Gigs, dance, art

April 5th, 2011: Jan Fabre – Prometheus-Landscape II

@théatre de la ville

I’m so late I’ll be going with a burst of short notes. Sonic Protest was taxing, then I kept busy and got mildly sick.

For the past few years I’ve liked Jan Fabre‘s solo pieces better, and I’m sticking to that position. This was really theater though, there was only a couple token dance segment, and not all that interesting to me. Visually it was quite striking and potent, if sometimes over the top. I quite liked the Oceanus segment, speaking through water was a nice idea. But there were too many words for me. There wasn’t much of a story, just a parade of mythic characters, but that in itself wouldn’t have bothered me. It’s just that I can’t help being bored by the whole Greek mythology thing, and to me Prometheus clearly isn’t the potent figure Fabre kinda seems to be relying on. Being out of tune on that point, I was left with the visuals, which are usually worth seeing in his work. This time too, but that was not enough for me, I wish I had seen L’Ocelle Mare instead.


April 25, 2011 Posted by | Theater | , | Leave a comment

January 12th, 2011: Nature Theater of Oklahoma – Life and Times Episode 1


When I got a ticket for that show I was just trying to take a chance with theater and selected this one by Nature Theater of Oklahoma just because it was in English. Later, when I read it was three and a half hours long, I had second thoughts and really expected to be in for an evening of boredom. Just before the show I read it was a musical, and my dread got worse. I had never seen one, but the music I heard never made me want to try it. So I was thinking I would leave during the intermission.

Wrong. I stayed, and didn’t get bored at all. On the musical side, it didn’t have those catchy tunes with an easily remembered chorus that I hate. Actually the singing was most prominent with the “so”, “like” and “hmm” parts, and the music played a fine supportive role. Probably a little more than that, because I don’t think the play would have worked as well for me without it, even though it never stole the show. Those uniform-like costumes with the red squares — that reminded me of Frank Lloyd Wright’s signature — were just right: unreal enough to avoid reality, but simple enough to get out of the way. The same goes for the dance sequences and the props: they played their part to change the pace, but were not the focal point.

The text was a transcript of someone telling her memories of her childhood up to third grade. Games, family members, school, her first friends, stuff like that. Nothing special really, and no plot or drama to it, which suits me more than fine. The transcript included all hesitations, asides and mistakes, so it was totally mundane material. Except that the delivery was anything but. And that turned the boring details into something special.

In and of itself, any single component of that show would have bored me, aside of course from the charisma and presence of the performers. But the way they were put together was just brilliant. In a sense it reminded me of hearing Kenneth Goldsmith’s most tiresome/genius antics, but I think I liked this even better. There was just more to this performance, and every single one of the actors was memorable. Of course the three female actors had bigger parts, but each male actor’s part was just right. They all took turns singing the female narrator’s words, but for the first half or so the men were not involved at all. They were all great. I think I would have liked this show  anyway, but they made it something special.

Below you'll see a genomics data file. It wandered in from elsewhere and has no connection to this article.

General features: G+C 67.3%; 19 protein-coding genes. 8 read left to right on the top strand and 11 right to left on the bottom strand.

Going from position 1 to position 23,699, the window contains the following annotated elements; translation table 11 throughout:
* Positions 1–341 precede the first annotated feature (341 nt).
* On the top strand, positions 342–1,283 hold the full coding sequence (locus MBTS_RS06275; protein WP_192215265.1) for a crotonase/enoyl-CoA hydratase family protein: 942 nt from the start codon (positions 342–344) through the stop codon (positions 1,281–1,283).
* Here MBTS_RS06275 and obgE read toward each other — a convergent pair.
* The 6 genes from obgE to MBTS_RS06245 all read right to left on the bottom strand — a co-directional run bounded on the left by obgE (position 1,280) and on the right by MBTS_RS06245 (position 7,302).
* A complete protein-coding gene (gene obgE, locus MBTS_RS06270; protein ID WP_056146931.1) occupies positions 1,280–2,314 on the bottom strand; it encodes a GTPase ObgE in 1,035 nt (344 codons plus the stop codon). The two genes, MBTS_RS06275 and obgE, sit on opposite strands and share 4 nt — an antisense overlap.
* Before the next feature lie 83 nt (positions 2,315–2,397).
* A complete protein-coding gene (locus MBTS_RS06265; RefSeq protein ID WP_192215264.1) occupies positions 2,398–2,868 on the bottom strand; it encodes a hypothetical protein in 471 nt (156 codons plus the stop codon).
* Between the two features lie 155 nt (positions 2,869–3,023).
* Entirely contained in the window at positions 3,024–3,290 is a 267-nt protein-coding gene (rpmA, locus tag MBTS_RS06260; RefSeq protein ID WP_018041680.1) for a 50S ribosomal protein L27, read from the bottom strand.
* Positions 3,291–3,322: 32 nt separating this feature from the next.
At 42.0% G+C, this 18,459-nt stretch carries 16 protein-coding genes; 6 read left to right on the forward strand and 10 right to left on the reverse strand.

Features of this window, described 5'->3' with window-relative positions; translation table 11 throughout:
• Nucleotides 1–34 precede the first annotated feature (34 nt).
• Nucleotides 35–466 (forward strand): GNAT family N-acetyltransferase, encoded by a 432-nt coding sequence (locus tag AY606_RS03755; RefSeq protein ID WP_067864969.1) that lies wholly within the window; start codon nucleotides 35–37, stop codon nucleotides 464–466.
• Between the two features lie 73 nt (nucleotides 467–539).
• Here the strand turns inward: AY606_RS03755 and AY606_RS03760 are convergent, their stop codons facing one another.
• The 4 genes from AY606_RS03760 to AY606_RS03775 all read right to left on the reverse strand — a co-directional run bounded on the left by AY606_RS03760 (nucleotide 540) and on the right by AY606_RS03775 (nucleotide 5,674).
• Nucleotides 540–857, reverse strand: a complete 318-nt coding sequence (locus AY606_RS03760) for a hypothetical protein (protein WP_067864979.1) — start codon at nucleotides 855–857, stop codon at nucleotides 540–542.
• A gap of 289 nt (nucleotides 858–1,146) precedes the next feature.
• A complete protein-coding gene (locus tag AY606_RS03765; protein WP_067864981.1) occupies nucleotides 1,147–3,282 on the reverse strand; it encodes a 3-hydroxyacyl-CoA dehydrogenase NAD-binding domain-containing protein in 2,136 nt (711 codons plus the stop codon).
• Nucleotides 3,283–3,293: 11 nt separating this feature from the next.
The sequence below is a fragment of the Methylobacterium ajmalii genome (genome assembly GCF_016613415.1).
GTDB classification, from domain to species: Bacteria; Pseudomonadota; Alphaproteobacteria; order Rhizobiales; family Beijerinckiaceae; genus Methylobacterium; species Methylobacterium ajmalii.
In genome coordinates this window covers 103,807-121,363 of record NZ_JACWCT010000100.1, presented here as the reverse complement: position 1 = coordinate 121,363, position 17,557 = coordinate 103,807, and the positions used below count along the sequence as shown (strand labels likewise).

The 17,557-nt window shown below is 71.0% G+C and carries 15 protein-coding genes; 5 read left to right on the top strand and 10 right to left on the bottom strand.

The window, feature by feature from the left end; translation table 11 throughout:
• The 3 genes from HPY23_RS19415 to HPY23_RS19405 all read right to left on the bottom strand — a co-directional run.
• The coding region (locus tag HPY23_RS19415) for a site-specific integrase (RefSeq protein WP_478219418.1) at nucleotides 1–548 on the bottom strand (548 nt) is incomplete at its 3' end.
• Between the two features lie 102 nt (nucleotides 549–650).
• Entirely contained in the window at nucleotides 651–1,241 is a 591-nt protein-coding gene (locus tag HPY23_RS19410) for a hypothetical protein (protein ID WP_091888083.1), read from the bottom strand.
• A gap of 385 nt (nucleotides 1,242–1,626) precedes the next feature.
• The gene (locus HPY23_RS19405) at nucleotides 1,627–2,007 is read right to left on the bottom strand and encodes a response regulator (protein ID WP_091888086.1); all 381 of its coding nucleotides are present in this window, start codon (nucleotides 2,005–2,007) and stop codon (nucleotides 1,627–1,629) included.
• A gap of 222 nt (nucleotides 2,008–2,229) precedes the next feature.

I’m really glad I didn’t chicken out. I liked it so much I think I will go see the next episode if I get the chance. I hope it won’t be exactly the same thing, but I trust these people now.

January 16, 2011 Posted by | Theater | , | Leave a comment

October 20th, 2010: Vladimir Pankov – La Noce


First time in about ten years I went and saw a play. With the emphasis Théatre de la Ville now puts on theater, I thought I would try a couple and see if my dislike faded with age. I can’t say yet. I liked this, but it was not conventional theater, and my liking had a lot to do with the musicians on stage.

And of course I had to buy in with the early extract from Stravinski’s Wedding, which may be my favorite work in classical music. It was rendered very nicely, maybe not percussive enough but more than making up for it in power. And the voices were great. I think it requires singers to get closer to popular songs than opera, and they nailed that perfectly. The play only featured two short extracts, but they were great.

It wasn’t conventional because of the many songs, and also because the words were repeated many times, both in Russian and Belarusian. And there was also the trick of having three actors playing the same character — three such sets in all. The plot was quite thin and not the point for me, so that didn’t bother me at all, quite the opposite. I’m too ignorant to say anything about the acting, but I really enjoyed the show and its mix of many things. And I’ve seen dance shows with just as much talk and less dance, so I don’t think I should pay much attention to labels. But there was clearly a story, and they conveyed it. The translation helped, of course, but it didn’t get all that far. The actors added bits that were not in the text, and that part didn’t need any translating.

I’m still doubting I can like theater, but I wouldn’t mind seeing more of what SounDrama is doing.

October 24, 2010 Posted by | Theater | , , | Leave a comment